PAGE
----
Page 7: Find common goals
A study conducted in collaboration with a dating site in the UK found that 13% of couples reported no longer having the same goals. This situation represents a ticking time bomb, as research has shown that couples who share dreams and goals have longer-lasting, more satisfying relationships. If you feel like you’ve been out of sync lately with your partner on this front, discuss your philosophy of life together. The aim is for both of you to share what you want your life to be about, where you want to end up and what these things mean to you. Look for anything that’s common between the two of you and talk about ways to work toward that aspiration together.
Page 8: Understand anger
While outbursts of anger are common even in healthy relationships, when anger becomes an entrenched part of your couple life, you should be concerned. Sue Johnson, master therapist and pioneer of emotion-focused therapy, an empirically validated treatment for distressed relationships, refers to anger as a secondary emotion. Her theory holds that other (primary) emotions, such as sadness or a fear of being abandoned, can be found behind an angry front.
Think back to the last argument you had with your partner and use this new knowledge to look for hidden messages in what you and your partner were each trying to communicate. Attempting to disregard the angry tone you both used and trying to tune in to what you were each really trying to say will help you to see that you both have needs in your relationship that make sense. For instance, “You’re a workaholic!” might really mean “I miss you and want to spend more time with you.”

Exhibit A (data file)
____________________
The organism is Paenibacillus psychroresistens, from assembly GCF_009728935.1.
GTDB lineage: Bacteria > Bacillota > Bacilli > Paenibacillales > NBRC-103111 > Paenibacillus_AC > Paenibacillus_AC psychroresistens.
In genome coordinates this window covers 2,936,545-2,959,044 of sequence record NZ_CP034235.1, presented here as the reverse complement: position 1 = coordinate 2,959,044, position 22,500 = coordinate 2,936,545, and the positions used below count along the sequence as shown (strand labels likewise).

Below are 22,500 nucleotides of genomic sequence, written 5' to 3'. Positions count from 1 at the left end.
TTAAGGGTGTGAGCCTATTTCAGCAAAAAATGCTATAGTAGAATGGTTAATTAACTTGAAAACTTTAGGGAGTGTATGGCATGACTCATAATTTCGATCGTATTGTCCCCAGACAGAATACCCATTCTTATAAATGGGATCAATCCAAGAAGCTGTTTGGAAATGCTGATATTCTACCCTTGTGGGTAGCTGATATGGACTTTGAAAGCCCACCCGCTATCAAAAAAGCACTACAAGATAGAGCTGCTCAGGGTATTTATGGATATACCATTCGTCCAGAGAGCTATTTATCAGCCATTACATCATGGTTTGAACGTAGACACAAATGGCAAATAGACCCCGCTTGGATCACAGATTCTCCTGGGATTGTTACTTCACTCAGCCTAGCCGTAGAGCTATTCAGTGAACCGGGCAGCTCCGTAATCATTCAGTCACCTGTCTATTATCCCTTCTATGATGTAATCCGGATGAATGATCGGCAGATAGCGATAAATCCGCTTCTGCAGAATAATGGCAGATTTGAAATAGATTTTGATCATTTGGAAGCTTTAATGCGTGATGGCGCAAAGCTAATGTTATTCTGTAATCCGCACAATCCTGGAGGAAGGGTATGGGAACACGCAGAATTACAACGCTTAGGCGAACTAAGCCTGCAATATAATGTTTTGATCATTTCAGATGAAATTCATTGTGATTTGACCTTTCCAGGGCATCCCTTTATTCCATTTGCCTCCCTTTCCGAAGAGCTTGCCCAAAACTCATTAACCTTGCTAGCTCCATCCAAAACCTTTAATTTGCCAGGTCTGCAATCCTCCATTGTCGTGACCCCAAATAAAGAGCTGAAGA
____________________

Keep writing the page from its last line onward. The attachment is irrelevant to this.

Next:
Page 9: Break negative cycles
Troubled relationships tend to follow a demand-withdraw pattern. That means that one person tends to be more critical and demanding, while the other tends to withdraw or shut down in response to conflict. Douglas Tilley, a proponent of emotion-focused therapy, notes that 85% of the time men tend to be the withdrawer. The reason may be biological -- men’s cardiovascular systems are more responsive to stress, so tuning out your mate is an attempt to avoid uncomfortable sensations. To break the negative pattern of conflict in your relationship, next time things get heated, let your partner know what’s going on with you by saying: “I can see this issue is important to you. I’m feeling too angry to discuss it right now, though, so let’s come back to it once we’ve cooled off.”
Page 10: Focus on what's fixable
As long as an argument doesn’t leave you feeling like you’ve been through an emotional roller coaster, consider it fixable. One major area that causes tension in relationships is finances, with a longitudinal study by economist Jay Zagorsky finding that 33% of couples have seriously divergent views on income, wealth and debts. In particular, the initial stages of living together may be especially fraught with monetary concerns. So that this problem doesn’t spiral out of control, sit down with your other half and craft a detailed action plan, consulting any resources that might help to get your finances on track. You should both be able to live with the new arrangement or it won’t work. Use this method to address any other problems in your life that you deem fixable.
Page 11: Accept the unsolvable
Unfortunately, according to relationship scientist John Gottman, 69% of relationship conflicts are persistent problems, meaning they revolve around issues that tend to resurface no matter how long you’ve been together. If you find a problem seems to call up painful emotions, you’re looking at one that’s persistent.
To stop this trouble from ruining your relationship, you’ll need to address the bigger issues underlying your difficulty. Take turns discussing with your partner what this loaded issue really means to you. When your partner is talking, your job is to listen, be nonjudgmental and to find something in her perspective that makes sense to you. When it’s your turn to talk, she should be doing the same thing. By treading more gently into touchy areas, you should at least be able to agree to disagree or make some small concessions for one another.
By Farah Averill,